This is week #2 of applying what we learned while building a better website to church websites. Last week, we established that a website tells a story. This week, we start looking at the elements of a good story and how they apply to a website. First, the hero.
On December 31, we launched a brand new, super-upgraded website for Churchteams. If you haven’t seen it, click here to check it out. We started the process 6 months ago and for those of you who are considering redoing or building a website, here’s some things I’ve learned. I am indebted to Don Miller’s work at Storybrand whose blog and book I have consumed, and our marketing partner, Lure Studios, whose team has come alongside and mentored us through this process. For a few weeks, I'm going to share, in my own words what I've learned about how to build a better website and how I think it applies to building a better church website. Here is the big picture:
Tags: The Story
My pastor's message this week was on the historical, Biblical perspective of Advent. It grew out of a longing of all creation for the coming of a messiah to bring salvation, hope, and joy to the world. Into this darkness the light of the world came. What if all the lights on our streets were not turned on until Christmas eve? It would communicate something different I think. I love that we celebrate Christmas for weeks with such festive shopping, parties and other environments, but wouldn't it be cool if we waited, really waited for Christmas eve to turn on the lights? I think that delayed gratification, that longing would give us a better feel for the coming of the Christ Child.
Last week's blog verse was based on the gospel of Matthew. Mark doesn't do anything with the birth of Jesus. Mark's advent of Jesus though is more like this.
One of the reasons I love technology is that everything about it is designed for life application. If I were going to write the story of the coming Christ with my technology hat on, it might look like this.
As usual, we've been busy with upgrades. Here are the highlights from the past couple of months. You likely have already seen many of these, but if not, these could really be helpful time-savers for you.
Tags: New Release
We've offered Event Registration and Volunteer Scheduling for years. But they have been far less obvious than most of our features and we wanted to elevate their visibility. Late last week we released an upgrade to the Group Info Page to make what was less visible more visible and add a new RSVP feature.
Tags: New Release
Underneath the Member Button is a Merge link. It may be subtle, but it is a workhorse feature for maintaining a clean database. In this post we will talk about why this is important to you, when you'll use it, how to use it and what happens when you use it.
Why does Merge matter?
- Gives people a single identity. All a person's data is in one profile.
- Keeps families together. Brings family members who may be split up in the database together under a single umbrella.
- Less confusion. It's bad to see multiple options for the same person when you search for them.
- Happy Staff. Duplicate data is messy data. Messy data causes staff to lose trust in the software. Clean data gives them confidence.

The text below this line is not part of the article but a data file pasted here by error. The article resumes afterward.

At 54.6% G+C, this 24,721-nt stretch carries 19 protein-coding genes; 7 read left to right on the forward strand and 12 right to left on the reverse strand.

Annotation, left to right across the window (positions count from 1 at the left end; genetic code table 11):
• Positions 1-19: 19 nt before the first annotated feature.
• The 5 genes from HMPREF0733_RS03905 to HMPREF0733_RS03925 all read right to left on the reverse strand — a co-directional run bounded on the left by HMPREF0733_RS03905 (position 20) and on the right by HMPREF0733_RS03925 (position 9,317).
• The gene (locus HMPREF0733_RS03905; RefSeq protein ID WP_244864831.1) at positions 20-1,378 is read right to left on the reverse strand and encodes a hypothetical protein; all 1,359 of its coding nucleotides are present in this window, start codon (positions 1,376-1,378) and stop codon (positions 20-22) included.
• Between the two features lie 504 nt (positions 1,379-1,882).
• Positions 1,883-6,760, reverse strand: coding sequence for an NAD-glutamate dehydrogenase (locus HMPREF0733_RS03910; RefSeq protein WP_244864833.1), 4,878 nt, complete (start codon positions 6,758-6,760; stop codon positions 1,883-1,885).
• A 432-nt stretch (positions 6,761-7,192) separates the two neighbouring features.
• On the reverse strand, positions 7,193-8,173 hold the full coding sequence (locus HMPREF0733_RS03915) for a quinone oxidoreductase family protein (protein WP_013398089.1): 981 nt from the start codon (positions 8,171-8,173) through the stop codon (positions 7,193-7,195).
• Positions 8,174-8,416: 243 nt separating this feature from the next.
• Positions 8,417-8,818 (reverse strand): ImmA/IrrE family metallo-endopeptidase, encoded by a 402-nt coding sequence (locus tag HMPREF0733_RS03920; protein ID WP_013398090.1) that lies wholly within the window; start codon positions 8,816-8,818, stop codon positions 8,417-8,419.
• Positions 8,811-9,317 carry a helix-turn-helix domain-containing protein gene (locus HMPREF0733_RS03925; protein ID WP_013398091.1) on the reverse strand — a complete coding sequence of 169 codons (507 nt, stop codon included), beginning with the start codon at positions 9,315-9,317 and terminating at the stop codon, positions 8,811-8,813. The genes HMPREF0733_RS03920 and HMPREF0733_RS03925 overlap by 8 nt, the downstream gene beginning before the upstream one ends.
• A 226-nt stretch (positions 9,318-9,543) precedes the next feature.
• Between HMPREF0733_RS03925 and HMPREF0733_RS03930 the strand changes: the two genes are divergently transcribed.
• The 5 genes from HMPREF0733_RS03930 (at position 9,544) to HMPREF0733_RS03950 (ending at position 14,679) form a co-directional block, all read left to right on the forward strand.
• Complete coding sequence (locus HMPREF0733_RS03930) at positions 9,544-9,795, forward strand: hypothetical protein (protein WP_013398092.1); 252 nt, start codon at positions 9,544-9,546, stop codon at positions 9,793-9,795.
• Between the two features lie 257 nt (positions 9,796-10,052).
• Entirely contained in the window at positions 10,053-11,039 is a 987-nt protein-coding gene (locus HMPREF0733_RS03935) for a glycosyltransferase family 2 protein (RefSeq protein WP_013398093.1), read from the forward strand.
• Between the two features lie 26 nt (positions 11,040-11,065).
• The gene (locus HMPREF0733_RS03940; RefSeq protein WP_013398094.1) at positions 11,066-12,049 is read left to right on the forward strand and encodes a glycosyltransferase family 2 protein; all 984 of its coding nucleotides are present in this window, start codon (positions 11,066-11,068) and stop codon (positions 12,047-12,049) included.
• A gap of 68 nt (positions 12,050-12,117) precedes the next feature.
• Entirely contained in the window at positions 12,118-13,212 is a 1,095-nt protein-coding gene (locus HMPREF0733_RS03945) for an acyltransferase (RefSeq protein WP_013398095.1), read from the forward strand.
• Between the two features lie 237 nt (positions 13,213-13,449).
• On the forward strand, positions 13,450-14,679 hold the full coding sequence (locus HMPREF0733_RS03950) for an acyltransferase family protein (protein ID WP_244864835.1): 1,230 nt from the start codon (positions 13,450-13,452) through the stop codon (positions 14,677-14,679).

When will you use Merge?
- When you spot duplicates. If you do a search or run a report and see a duplicate, take 30 seconds to merge them. A great habit for all staff.
- When you see split families. Husbands and wives, and parents and kids need to be kept together.
- Preventive maintenance. We suggest calendaring to run the two possible duplicate reports every month or two. Think of it like changing the air filters in your house.
- Before sending statements. At least do it yearly. Many churches do it in December in preparation for the January emailing of statements.
How do you use Merge? Click the Merge link underneath the Members button to get started.
- Person search. If you spot a duplicate go to the Merge page and enter their last name. Check the entry in the From column to merge into the entry in the To column.
- Possible duplicate member report. These 3 reports give you the criteria used to find duplicates for you. Pick the one you want and then review and merge potential duplicates.
- Family search. If you see that a family is split apart, click the blue button then find the family of one family member in the From column and move them into a family in the To column.
- Possible duplicate family report. Run this report to let the system find duplicate families for you.
- Delete empty families. Merging members can leave a family with no members in it. If there's no reason to keep the data for family with no members, delete them by clicking that option under Members / Family Search.
What happens when you Merge?
- Financial Information is combined. No contributions are lost.
- Groups data is combined. All record of group involvement for both records is kept.
- Email addresses. All email address are kept.
- To profile trumps the From profile. Things like names and phone numbers in the From profile are lost in favor of the same information in the To profile.
- Unduplicated information. If the From profile has information that the To profile does not, that information is used to update the To profile.
The simple habits of merging duplicates when you see them and scheduling to run duplicate reports consistently will help you maintain a clean database that people trust, appreciate, and best of all ... use.
We use Google Apps including email, calendar, drive, sheets, and docs; and I recommend Google every time people ask me about a calendar. So, I want to show you how to use Google for your church calendar. Thousands of businesses of every size use them and so do thousands of churches.